Salina: Then, you know, once Mary Jo does finally spit out what's going on, the mic turns back on in perfect sitcom fashion so that she announces to the room, I don't know.

Salina: I believe that the whole room would have cared, but it was good sitcom magic.

Salina: The other one that really works for me in terms of, like, this one felt relatable is when Charlene and Suzanne come through the door, arguing loudly at 330 in the morning over whether Lolita DuPage is a man or a woman shoving Tefe in a slumbering Julia and Mary Jo.

Salina: That just feels like girls trips, like.

Nikki: Something that would definitely happen.

Salina: There's literally, let me tell you, I've been all of these people before.

Salina: I've been Suzanne, I've been Charlene, I've been Julia, and I've been Mary Jo.

Salina: Okay?

Salina: And it just depends on what decade you catch me in.

Salina: But all of these things feel true.

Salina: Two drunk people arguing over something that amounts to nothing.

Salina: Two people asleep and everyone is concerned about snacks.

Salina: Yes, all of those things are important.

Nikki: Everybody gets a little hungry in the middle of night.

Salina: Absolutely.

Nikki: You burn a lot of calories sleeping.

Salina: And you just need it sometimes.

Salina: What else showed up for you as.

Nikki: A, like, those are all my likes.

Salina: I got one more, which is Suzanne.

Salina: Thank you.

Salina: With Lolita DuPage.

Nikki: Oh, for sure.

Nikki: I mean, that goes without saying.

Salina: But yes, it's just her truest Karen moment.

Salina: And I mean the two different karens.

Salina: First of all, I do mean the karen is in the way we talk about Karen's today, but I also mean Karen Walker from will.

Nikki: And.

Salina: So I would not surprise me if someone was like, in this scene also happened in will and willing grace at some point.

Salina: But yeah, just that whole thing was absolutely.

Salina: It was just glorious.

Nikki: It was amazing.

Salina: Yeah.

Nikki: She just has so much sass.

Nikki: Sass and like, whatever the word is for it, chutzpah or whatever.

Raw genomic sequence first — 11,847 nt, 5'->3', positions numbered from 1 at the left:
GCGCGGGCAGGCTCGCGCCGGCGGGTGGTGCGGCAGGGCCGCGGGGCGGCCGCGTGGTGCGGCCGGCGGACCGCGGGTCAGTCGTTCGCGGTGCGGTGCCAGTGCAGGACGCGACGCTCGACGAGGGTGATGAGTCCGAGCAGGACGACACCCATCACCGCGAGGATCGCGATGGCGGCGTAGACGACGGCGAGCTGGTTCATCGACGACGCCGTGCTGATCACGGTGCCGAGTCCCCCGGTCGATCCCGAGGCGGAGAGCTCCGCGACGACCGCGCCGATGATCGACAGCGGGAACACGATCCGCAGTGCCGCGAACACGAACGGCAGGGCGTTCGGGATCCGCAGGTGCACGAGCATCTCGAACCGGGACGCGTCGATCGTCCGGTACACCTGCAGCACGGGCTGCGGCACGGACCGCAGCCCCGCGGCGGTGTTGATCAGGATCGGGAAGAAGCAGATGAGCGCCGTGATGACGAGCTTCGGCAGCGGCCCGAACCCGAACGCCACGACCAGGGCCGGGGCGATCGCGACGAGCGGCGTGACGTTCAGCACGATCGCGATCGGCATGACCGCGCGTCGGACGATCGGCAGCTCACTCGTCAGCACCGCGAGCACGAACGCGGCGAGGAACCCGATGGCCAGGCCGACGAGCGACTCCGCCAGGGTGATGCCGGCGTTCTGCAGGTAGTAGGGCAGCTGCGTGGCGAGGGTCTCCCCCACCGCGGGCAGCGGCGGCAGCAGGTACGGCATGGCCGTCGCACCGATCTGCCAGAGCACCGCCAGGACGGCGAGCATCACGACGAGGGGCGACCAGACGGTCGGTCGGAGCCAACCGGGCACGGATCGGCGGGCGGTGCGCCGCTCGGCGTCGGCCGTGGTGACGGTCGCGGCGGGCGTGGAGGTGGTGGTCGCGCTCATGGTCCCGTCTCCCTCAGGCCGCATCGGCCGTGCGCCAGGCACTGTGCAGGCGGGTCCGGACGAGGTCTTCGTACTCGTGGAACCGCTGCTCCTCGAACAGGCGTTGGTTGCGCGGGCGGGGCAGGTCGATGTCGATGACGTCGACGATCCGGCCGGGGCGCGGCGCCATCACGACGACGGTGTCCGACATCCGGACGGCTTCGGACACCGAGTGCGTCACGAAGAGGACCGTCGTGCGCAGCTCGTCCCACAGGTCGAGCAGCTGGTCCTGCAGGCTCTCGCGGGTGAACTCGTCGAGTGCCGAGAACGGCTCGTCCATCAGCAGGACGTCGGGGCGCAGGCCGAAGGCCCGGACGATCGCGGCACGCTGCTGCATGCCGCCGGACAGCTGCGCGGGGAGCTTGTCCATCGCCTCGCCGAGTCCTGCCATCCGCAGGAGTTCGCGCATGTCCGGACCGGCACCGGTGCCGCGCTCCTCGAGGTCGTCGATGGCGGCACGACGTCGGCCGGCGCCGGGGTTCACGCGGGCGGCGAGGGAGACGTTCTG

Nikki: She just has like, whatever it is, she has it.

Salina: It's just so funny because we see this oscillation with her personality where at some point she's like a little demure and then the next moment she's like a body broad, like in the middle of a bar in a seedy part of town.

Salina: You just don't know which one you're going to get.

Salina: And I'm here for it.

Nikki: You know, it's funny you say that because I can't decide as you're saying that.

Nikki: I can't decide how I feel about that.

Nikki: I can't decide if it gives me whiplash a little bit in a bad way or if it's that thing.

Nikki: You said this yesterday, actually in a totally different context.

Nikki: But we never know.

Nikki: Once we think we got you in a corner, we get something different.

Nikki: Is it that?

Nikki: Is it a good surprise?

Nikki: I can't decide.

Nikki: Sometimes it feels a little bit inconsistent and I love the consistency.

Salina: It is inconsistent, but I think that is just also watching an sitcom.

Salina: They didn't care the way they didn't have to whip out some episodes.

Salina: Terrible way to put that.

Salina: But it's true.

Salina: You know what I'm saying?

Salina: They're like, we got to do 4000 episodes.

Salina: We got to do them back to back every week.

Salina: There's not the same care and concern.

Salina: I'm actually listening to a podcast right now.

Nikki: It's really good.

Salina: It's called stick the landing.

Salina: And they're going back and they're evaluating.